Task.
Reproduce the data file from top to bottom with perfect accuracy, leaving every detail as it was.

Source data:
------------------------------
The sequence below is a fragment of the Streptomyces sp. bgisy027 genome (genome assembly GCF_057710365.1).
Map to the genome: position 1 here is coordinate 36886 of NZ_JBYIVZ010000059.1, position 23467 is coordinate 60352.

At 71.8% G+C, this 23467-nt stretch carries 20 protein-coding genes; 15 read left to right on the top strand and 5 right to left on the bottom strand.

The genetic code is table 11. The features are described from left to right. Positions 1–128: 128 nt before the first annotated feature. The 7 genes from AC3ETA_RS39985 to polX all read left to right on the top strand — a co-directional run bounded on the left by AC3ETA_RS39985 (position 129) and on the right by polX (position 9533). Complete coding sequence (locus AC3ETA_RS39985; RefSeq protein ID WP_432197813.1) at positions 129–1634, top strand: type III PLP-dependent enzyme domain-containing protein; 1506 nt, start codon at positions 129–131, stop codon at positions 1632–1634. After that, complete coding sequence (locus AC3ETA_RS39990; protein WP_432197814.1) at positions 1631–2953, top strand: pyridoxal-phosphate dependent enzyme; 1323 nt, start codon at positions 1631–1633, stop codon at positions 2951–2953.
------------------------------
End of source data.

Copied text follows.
The sequence below is a fragment of the Streptomyces sp. bgisy027 genome (genome assembly GCF_057710365.1).
Map to the genome: position 1 here is coordinate 36886 of NZ_JBYIVZ010000059.1, position 23467 is coordinate 60352.

At 71.8% G+C, this 23467-nt stretch carries 20 protein-coding genes; 15 read left to right on the top strand and 5 right to left on the bottom strand.

The genetic code is table 11. The features are described from left to right. Positions 1–128: 128 nt before the first annotated feature. The 7 genes from AC3ETA_RS39985 to polX all read left to right on the top strand — a co-directional run bounded on the left by AC3ETA_RS39985 (position 129) and on the right by polX (position 9533). Complete coding sequence (locus AC3ETA_RS39985; RefSeq protein ID WP_432197813.1) at positions 129–1634, top strand: type III PLP-dependent enzyme domain-containing protein; 1506 nt, start codon at positions 129–131, stop codon at positions 1632–1634. After that, complete coding sequence (locus AC3ETA_RS39990; protein WP_432197814.1) at positions 1631–2953, top strand: pyridoxal-phosphate dependent enzyme; 1323 nt, start codon at positions 1631–1633, stop codon at positions 2951–2953.